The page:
Six Sigma, Lean, and Quality Management are distinct approaches to reducing waste, defects, and providing value to the customer.
With so many approaches to process excellence, it’s important for continuous improvement professionals to understand the differences between the three and how to put it all together for optimal improvement. By allowing these systems to engage with one another, companies can elevate both their continuous improvement and risk management processes.
What is Six Sigma?
Reduce Process Variation and Special Cause Variation
Six Sigma is a philosophy for pursuing process improvement to increase customer satisfaction. While it is often used in conjunction with Lean, they are not the same. Six Sigma focuses on reducing process variation to improve consistency, while Lean focuses on other forms of waste.
This perspective focuses on inconsistencies that generate waste, using data analysis and statistical tools to reduce process variation.
What is Lean?
Reducing Process Waste and Production Cycle Time
Lean is a culture that relies on respect for people, including customers and employees. In turn, this respect translates to better feedback and continuous process improvement. By focusing on culture, innovation is centered on reducing wastes of all kinds.
Lean pursues perfection by putting the customer first, defining waste as any activity that doesn’t add value to the customer. Reducing cycle time is at the heart of measuring process improvement in Lean systems.
What is a Quality Management System (QMS)?
Focusing on Customer Needs via Interconnected Processes and Tools
A Quality Management System (QMS) is a set of interconnected processes and tools that help companies meet customer demands to continuously improve their processes and performance. Previously confined to production environments, all industries have adopted quality management systems to improve various aspects of an organization.
Part of this holistic approach to quality means that providing value to the customer begins with leadership, and then engages all departments.
Lean, Six Sigma, and Quality Management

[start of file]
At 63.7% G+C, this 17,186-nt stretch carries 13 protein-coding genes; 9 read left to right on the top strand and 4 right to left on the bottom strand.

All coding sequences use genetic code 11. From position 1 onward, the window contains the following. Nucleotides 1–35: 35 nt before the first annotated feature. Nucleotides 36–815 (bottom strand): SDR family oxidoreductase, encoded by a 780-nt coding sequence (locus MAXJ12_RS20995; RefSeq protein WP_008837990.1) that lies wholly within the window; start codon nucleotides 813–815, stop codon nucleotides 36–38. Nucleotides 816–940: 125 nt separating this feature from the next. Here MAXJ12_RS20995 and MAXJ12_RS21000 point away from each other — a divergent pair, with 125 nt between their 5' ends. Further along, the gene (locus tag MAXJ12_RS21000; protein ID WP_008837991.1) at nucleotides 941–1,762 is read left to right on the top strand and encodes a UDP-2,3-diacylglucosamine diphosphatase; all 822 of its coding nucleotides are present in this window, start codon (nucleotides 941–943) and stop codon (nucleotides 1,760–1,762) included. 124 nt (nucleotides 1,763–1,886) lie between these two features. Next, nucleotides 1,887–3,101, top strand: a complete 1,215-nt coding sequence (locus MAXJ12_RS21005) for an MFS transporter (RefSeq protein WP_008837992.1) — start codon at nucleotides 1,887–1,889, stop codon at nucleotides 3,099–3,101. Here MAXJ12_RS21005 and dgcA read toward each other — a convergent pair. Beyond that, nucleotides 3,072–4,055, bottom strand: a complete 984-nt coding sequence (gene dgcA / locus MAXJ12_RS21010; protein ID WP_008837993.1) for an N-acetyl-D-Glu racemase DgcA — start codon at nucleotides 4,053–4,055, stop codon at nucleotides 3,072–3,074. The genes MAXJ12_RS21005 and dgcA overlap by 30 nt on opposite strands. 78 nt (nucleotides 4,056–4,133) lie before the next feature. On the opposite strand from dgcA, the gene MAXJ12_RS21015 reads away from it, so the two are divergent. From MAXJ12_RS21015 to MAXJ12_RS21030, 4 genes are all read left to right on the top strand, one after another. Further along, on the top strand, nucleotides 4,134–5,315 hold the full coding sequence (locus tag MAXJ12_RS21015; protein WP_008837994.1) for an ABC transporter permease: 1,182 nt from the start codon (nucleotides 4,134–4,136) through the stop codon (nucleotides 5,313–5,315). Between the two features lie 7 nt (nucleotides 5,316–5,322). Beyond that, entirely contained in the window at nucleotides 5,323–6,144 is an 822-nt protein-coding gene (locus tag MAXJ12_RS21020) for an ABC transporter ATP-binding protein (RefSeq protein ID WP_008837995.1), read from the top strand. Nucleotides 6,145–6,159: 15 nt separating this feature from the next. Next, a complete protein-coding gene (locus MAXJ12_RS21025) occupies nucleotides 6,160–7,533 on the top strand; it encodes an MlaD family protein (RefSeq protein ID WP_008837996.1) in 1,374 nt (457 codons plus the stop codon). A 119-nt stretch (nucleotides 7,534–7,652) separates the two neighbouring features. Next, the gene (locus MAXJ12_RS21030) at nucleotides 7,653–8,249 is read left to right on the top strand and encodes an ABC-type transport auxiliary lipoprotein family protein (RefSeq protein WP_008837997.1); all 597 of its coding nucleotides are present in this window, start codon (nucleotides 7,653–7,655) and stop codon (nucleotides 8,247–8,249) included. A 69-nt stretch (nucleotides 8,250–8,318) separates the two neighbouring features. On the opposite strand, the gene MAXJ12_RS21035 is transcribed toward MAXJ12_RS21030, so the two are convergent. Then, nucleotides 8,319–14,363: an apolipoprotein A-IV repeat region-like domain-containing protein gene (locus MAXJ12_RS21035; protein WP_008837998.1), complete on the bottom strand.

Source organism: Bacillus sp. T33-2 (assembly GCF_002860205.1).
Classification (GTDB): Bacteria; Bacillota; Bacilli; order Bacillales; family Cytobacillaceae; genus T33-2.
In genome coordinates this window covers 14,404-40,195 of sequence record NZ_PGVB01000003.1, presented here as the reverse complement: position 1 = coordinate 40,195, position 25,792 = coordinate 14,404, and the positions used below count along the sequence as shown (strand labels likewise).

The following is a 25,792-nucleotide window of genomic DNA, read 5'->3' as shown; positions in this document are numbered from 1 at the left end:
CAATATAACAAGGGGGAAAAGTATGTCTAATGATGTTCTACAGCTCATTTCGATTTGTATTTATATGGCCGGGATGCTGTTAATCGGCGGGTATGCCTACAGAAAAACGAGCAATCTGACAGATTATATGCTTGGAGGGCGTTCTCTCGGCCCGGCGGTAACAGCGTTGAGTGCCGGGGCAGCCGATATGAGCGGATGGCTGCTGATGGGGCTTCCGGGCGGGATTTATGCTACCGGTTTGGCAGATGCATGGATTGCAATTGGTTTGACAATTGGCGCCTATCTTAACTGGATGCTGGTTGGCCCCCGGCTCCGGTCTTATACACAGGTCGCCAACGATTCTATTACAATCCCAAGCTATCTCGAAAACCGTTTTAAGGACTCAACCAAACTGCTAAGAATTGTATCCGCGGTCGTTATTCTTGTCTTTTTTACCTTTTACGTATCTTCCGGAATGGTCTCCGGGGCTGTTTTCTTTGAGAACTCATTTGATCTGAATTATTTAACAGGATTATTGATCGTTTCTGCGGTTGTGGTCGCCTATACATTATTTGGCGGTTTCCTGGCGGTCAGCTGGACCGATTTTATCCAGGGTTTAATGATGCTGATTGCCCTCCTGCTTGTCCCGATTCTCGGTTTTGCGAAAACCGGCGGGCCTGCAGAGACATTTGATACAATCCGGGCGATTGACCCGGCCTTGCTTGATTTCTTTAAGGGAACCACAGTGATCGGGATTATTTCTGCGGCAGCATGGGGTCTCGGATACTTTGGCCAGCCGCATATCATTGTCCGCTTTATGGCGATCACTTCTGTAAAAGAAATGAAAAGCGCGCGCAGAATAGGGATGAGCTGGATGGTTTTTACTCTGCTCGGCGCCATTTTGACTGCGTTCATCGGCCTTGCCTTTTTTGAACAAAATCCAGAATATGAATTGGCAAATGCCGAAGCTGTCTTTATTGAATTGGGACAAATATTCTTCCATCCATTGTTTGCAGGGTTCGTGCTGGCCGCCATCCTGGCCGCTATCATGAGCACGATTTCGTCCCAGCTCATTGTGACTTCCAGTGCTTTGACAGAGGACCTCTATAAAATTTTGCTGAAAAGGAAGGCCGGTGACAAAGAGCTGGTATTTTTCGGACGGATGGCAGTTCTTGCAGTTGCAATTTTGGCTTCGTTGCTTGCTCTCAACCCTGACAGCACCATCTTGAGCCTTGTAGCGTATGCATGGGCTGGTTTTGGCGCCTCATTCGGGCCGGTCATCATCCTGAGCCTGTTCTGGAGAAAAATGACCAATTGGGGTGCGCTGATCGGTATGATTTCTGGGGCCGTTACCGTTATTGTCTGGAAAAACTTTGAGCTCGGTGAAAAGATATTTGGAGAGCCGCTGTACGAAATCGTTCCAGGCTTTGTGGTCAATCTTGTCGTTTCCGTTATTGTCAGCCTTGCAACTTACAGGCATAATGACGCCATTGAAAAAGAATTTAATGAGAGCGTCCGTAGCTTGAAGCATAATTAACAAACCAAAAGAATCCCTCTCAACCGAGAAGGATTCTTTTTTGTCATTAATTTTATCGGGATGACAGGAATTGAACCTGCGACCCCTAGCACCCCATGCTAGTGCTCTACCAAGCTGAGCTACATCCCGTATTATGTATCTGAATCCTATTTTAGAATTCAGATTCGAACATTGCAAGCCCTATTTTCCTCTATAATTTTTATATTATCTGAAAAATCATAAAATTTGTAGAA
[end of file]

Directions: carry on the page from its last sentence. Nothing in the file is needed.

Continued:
These frameworks can present a mixed web of concepts and beliefs, but when fully understood, these systems don’t compete, but actually support each other.
Both Lean and Six Sigma use a proactive, data-driven approach towards improvement and waste elimination. Likewise, quality management systems rely on evidence-based decision making to solve problems and drive improvement. This creates concrete and measurable evidence of improvements and demonstrates value of Lean and Six Sigma activities.
Lean & Six Sigma
Quality Management Systems
|Respect for the individual||Engagement of people|
|Value creation for the customer||Customer focus|
|Statistical tools to reduce process variation||Evidence-based decision making|
|Leadership must be engaged||Leadership|
|PDCA and DMAIC iterative problem solving||Process approach (PDCA)|
|Perfection is attainable||Continuous improvement|
|Eliminate waste and reduce cycle time||Focus on process and performance|
By eliminating waste with Lean, risks and opportunities become more visible. By reducing variation with Six Sigma, the predictability of process outcomes are improved. When combining these approaches, the path to quality management becomes much clearer. This increased transparency allows for better strategic decision making and a clearer understanding of customer needs.
When used together, Lean, Six Sigma, and QMS are a powerful group of tools to drive quality and improvement.
Implementing New Tools and Managing Risk
Improvement and risk management are two sides of the same coin. Improvement reduces risk, however, the act of improving or changing a process can carry its own risk.
Organizations should continue to assess opportunities and risks associated with improvement efforts. Evaluating a QMS and adapting to technological advancements requires a thoughtful and strategic approach.